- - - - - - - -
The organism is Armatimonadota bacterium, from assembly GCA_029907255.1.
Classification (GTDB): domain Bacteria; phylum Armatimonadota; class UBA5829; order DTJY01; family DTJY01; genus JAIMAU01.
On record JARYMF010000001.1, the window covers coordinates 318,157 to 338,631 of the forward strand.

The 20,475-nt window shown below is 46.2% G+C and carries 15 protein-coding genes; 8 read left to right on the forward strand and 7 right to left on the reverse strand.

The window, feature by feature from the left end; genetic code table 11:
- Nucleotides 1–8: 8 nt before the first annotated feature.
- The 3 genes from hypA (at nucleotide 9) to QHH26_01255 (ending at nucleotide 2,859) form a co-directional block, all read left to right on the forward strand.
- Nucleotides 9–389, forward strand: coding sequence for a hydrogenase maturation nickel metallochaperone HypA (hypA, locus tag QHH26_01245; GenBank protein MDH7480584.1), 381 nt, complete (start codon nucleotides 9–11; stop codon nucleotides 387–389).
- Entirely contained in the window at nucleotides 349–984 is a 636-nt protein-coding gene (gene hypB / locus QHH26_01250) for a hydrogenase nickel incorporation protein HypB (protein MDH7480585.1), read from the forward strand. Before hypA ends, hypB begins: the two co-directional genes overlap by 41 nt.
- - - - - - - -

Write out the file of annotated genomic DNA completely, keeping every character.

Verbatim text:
The organism is Armatimonadota bacterium, from assembly GCA_029907255.1.
Classification (GTDB): domain Bacteria; phylum Armatimonadota; class UBA5829; order DTJY01; family DTJY01; genus JAIMAU01.
On record JARYMF010000001.1, the window covers coordinates 318,157 to 338,631 of the forward strand.

The 20,475-nt window shown below is 46.2% G+C and carries 15 protein-coding genes; 8 read left to right on the forward strand and 7 right to left on the reverse strand.

The window, feature by feature from the left end; genetic code table 11:
- Nucleotides 1–8: 8 nt before the first annotated feature.
- The 3 genes from hypA (at nucleotide 9) to QHH26_01255 (ending at nucleotide 2,859) form a co-directional block, all read left to right on the forward strand.
- Nucleotides 9–389, forward strand: coding sequence for a hydrogenase maturation nickel metallochaperone HypA (hypA, locus tag QHH26_01245; GenBank protein MDH7480584.1), 381 nt, complete (start codon nucleotides 9–11; stop codon nucleotides 387–389).
- Entirely contained in the window at nucleotides 349–984 is a 636-nt protein-coding gene (gene hypB / locus QHH26_01250) for a hydrogenase nickel incorporation protein HypB (protein MDH7480585.1), read from the forward strand. Before hypA ends, hypB begins: the two co-directional genes overlap by 41 nt.